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The answer by RGJ is not exact: the ball will always travel back up eh. The only difference is that:if the collision is inelastic $e<1$, if the collision is elastic $e=1$, But as correctly said by angel, it is almost impossible that this may happen and the coefficient of restitution will be at most 0.99...... This because e is the ...

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If force F is horizontal and the blocks do not move, the friction force is the only force acting against gravity, so it should be equal to the sum of the weights, and its value should not depend on F or friction coefficients.

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Consider the total energy of the particle $$E=\frac{mv^2}{2}+mgh$$ Then (assuming $k>0$): $$\dot{E}=mv\dot{v}+mgv=mv[-g-mkv+g]=-m^2kv<0$$ So when the particle is thrown up and returns to a given height it has less energy than when it was first there. Since the potential energies are the same the speed has fallen. That is it comes down slower than ...

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The issue here is that your front wheels are turned/steered by the same angle. When you try to find the instantaneous centre of curvature, you may first want to assume the wheels won't slip from side to side, like you may get if you drive around a corner on a slippy road. As there is no slip, the velocity of each wheel must occur in the direction the ...

2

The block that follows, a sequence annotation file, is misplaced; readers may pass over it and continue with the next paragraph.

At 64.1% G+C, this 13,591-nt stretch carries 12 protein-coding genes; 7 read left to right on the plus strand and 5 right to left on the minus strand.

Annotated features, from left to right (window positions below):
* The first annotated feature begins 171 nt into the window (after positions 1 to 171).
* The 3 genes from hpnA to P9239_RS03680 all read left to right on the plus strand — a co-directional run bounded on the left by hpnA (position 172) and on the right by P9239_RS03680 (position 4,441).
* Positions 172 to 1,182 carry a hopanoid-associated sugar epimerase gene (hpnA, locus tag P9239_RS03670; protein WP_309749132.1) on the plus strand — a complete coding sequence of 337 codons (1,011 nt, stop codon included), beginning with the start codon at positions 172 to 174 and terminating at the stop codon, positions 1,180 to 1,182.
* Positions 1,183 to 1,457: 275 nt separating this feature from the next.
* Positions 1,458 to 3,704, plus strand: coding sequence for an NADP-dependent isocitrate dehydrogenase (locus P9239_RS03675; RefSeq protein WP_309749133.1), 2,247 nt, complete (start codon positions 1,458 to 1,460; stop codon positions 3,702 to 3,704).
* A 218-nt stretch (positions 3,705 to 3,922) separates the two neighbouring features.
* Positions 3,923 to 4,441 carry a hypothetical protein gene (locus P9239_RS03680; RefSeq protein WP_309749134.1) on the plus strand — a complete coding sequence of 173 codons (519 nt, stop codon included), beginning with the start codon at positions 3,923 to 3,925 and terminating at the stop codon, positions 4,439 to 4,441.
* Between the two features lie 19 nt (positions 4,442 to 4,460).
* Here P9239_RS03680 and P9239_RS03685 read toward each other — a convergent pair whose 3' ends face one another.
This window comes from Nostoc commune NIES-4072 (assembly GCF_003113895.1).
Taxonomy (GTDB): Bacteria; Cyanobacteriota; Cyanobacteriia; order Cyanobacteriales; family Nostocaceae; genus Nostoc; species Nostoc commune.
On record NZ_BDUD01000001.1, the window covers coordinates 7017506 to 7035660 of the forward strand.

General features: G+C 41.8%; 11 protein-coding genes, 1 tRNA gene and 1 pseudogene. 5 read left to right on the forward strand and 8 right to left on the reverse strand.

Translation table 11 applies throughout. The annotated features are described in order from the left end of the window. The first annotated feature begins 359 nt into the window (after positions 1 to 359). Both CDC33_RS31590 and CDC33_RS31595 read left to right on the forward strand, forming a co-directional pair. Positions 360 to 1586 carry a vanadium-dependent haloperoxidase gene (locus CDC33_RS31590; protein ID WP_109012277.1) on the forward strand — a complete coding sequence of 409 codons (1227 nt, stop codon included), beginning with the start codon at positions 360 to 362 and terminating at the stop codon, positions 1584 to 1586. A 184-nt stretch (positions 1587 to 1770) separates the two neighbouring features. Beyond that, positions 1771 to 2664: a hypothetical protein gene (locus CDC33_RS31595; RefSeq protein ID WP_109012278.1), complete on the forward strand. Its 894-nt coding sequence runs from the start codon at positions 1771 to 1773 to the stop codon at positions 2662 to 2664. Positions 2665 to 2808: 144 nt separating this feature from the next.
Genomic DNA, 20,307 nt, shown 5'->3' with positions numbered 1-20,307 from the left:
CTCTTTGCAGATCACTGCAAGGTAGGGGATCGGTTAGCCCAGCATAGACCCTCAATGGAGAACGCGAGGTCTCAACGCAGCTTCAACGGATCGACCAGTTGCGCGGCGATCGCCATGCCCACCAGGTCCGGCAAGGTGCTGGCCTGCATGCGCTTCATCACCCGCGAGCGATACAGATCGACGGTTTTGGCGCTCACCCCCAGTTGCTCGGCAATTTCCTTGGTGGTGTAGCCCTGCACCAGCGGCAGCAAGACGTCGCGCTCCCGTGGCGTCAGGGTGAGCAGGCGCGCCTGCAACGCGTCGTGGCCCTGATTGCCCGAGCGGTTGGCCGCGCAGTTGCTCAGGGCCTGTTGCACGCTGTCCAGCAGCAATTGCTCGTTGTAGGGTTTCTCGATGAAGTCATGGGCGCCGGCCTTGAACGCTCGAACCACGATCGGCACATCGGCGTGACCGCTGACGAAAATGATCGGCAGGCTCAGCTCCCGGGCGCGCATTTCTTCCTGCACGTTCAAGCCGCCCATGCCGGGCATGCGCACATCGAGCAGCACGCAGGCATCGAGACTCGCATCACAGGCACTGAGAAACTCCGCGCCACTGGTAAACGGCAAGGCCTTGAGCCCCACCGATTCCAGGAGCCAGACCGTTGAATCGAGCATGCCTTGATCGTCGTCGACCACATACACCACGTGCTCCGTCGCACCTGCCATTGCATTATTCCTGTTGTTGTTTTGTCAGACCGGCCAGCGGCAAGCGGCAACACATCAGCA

Knowing only "jerk" (third derivative of position), you cannot determine the distance traveled. To get distance traveled (or equivalently, position as a function of time) from jerk, you need to integrate three times. Each integration produces a constant of integration representing an initial value; your final equation looks something like this: $$p(t) = ... 1 You are making this rather hard for yourself. You correctly solved for the velocity, which is of the form$$v(t) = c_1 e^{-\alpha t} - \frac{g}{a}$$where a = mk and c_1 is found from the initial conditions. Integrating this expression should just give you$$x(t) = -\frac{c_1}{a} e^{-at} - \frac{gt}{a}$$I think that because you ended up splitting ... 6 Integrate the jerk 3 times then using starting conditions to work out the integration constants. 0 The (strong) equivalence principle states that physics is the same as that of special relativity, in a local inetial frame. This means that conservation of 4-momemtum (ie. Newton 3rd law ) holds locally (point particles). In general notice that GR does not tell you anything new about non gravitational physics that you did not know already in SR.You obtain ... 0 The period for normal pendulum is proportional to (L/g)^1/2 so you replace g with gcos(30) the new restoring force is cos(30)=(root(3)/2) so period will increase by factor root(2/root(3)) 0 All correct except the total force should be divided by m_1 + m_2 (not just by m_1) since both masses are being accelerated. 4 Okay, the system is in equilibrium so all the forces must be balanced. First consider the weights We have W downwards from the centre of each of the 3 balls (assuming their centres of mass are at their geometric centres). We also have N_A = N_B = \frac{3}{2}W upwards from the points of contact between the plane and balls A and B respectively. ... 5 The website to which you linked doesn't seem to understand the purpose and results of Prof. Schwab's experiment. In fact, it didn't really describe the experiment at all. It just rehashed a lot of quantum mumbo-jumbo to make it look as though some power of "mind" causes quantum effects, rather than the more mundane cause-and-effect of having to use tools ... 1 Well, if the string was pulled such that it was along a radial arm from the centre of the "earth", in other words, in a vertical, then it wouldn't sag. Any deviation such that it is no longer exactly vertical, then the above answers come into play. I know this isn't what you are really asking, but let's admit, it does apply to the question as stated. 0 Imagine sitting on a swivel chair; hold your arm in front of you with your elbow to the side, then flex it quickly. Your chair will start to rotate (I know, I am sitting on a swivel chair as I write this and just did the experiment). The question you can ask yourself in a situation like you describe is this: if I am floating in space, would something move? ... 3 If you look at the instantaneous motion of your arm at any moment while it is flexing it will have a single direction; your arm goes up and then toward your center. During this time the opposite reaction is on the rest of your body, your torso is pulled slightly downward while you lift your arm and then slightly outward as you pull your arm toward your ... 6 In general relativity, rather than a two objects exerting a gravitational force on each other, the two objects are both part of the stress-energy tensor. This tensor determines the shape of spacetime (via the spacetime metric), and the spacetime metric determines what the geodesics are (roughly speaking, the metric determines how an object will move when no ... -4 In GR everything become geometric, gravity becomes curvature in spacetime. Actually, this isn't true. Spacetime curvature relates to the tidal force as opposed to the force of gravity. You will not find Einstein referring to a gravitational field as curved spacetime. How do we think of Newton's third law in the context of GR? What corresponds to ... 0 Suppose a box is pushed in a vacuum.Due to this push the box at rest starts to move.But in a vacuum there are no other forces which oppose the motion of the box.So it will continue to move.Or to think in energy terms,once we gave the box energy there is no mechanism for the energy to transfer from the box.The energy has been "trapped" in it. 2 From "what is a kettlebell" website: So just what is a kettlebell? A kettlebell is a cast iron ball with a handle attached to the top of it (picture a cannonball with a handle on the top). This design makes kettlebells different from training with dumbbells because the weight of a kettlebell is not distributed evenly, thus creating the need to counter ... 4 Fundamentally, this is no different from computing the friction in a fluid (shear viscosity). The theory of viscosity goes back to Maxwell and Boltzmann, and microscopic calculations are possible for many fluids. Solid friction is more complicated, because the exact preparation of the surface obviously matters. First principles theories therefore concentrate ... 0 First look at the "loop" made up of the two small pulleys and the upper horizontal bar ( the \frac13-\frac23 one) and the connecting rope that is being pulled on. If you pull s meters of rope out of this loop, it gets shorter (top to bottom) by  \frac s2 This loop is part of a bigger loop, made up of the two large pulleys, the previous loop, the ... 0 The net force on the 5kg block will be 15N in the direction of the hand pushing. the subsequent acceleration or the 5kg block will be 3m per second per second. the net force on the 10kg block will be 30N giving an acceleration 3m per second per second. The accelleration will continue until the the hand is removed resulting in the blocks continuing at a ... 2 First We'll see the FBD (Free Body Diagram)and we get: Where Fc is normal force acting (Force of contact). From FBD of 5 Kg block (By newton's 2nd law)$$F-F_c = ma$$(1) From FBD of 10 Kg block$$F_c=Ma$$Solving above equations we will get:$$F=ma+Maa=F/(m+M)$$Putting the values you may get your result and your resultant force. 3 I cannot see the image for some reason, but I think \gamma is rather small there. The term \gamma^2\omega^2 shifts the maximum position, as a matter of fact. You took a rather strong "friction" (\gamma=1), which makes the resonance "frequency" smaller (longer period T). It is physically comprehensible. 5 When you inhale you create an area of low pressure immediately in front of your mouth, like the Venturi of a carburetor. You would be drawn toward the low pressure area as the incoming stream of air accelerates down your throat, maintaining the low pressure in front of your mouth. Until your lungs are full. When you turn 180 degrees and exhale, you reverse ... 1 You don't change the mass of the object by fragmenting it, you just create many more smaller pieces. Unless you do this at a sufficiently large distance (so that you create a lot of additional angular momentum and the particles will miss the Earth), what you are doing instead is turning a rifle into a shot gun. While a rifle bullet is quite deadly if it ... 1 Ablation of the surface inherently is less risky than fragmentation of the entire object, as the trajectories of fragments are not predictable with any great degree of accuracy in the absence of knowing the exact composition, internal stresses, and fault lines of the object. However, a possibly greater danger than the unforeseen trajectories of fragments ... 1 Initially, I agreed with Olaf Chujko's answer to this question; however, on further reflection, I think the most accurate answer is 'it depends': Firstly, from the schematic that is given, when switch A is pressed, the cylinder volumes above the two cylinders will be vented to a reservoir at ambient pressure (trust me, I work in Oil & Gas and I look at ... 3 Looking very close at the surfaces that touch at friction, this is an illustration Both surfaces are rough. They have ticks, holes, gabs, pits, spikes, and edges on the microscopic level. The smoother, the lower the coefficient of friction \mu. This constant is thus to be considered as a combined "roughness" between these two surfaces. Intuitively and ... 0 When two surfaces are at rest, the only friction between them is static friction. Static friction is a force, and takes a value between 0 and F_{max} = \mu_\mathrm{s} F_{n} When two surfaces are in relative motion, the only friction between them is kinetic friction. Kinetic friction is a force and has a constant value of F_{k} = \mu_\mathrm{k} F_{n} ... 3 We consider the integral:$$\sum_{i\lt j}\int_{t_0}^{t_f} \mathbf{F}_{ij}(\mathbf{r}_j(t))\cdot(\mathbf{r}'_j(t) - \mathbf{r}'_i(t))dt$$For a rigid body, the distance between any two masses is always held constant, a fact that we can express as:$$\vert\mathbf{r}_i(t) - \mathbf{r}_j(t)\vert^2 = \Delta_{ij}$$or$$(\mathbf{r}_i(t) - ...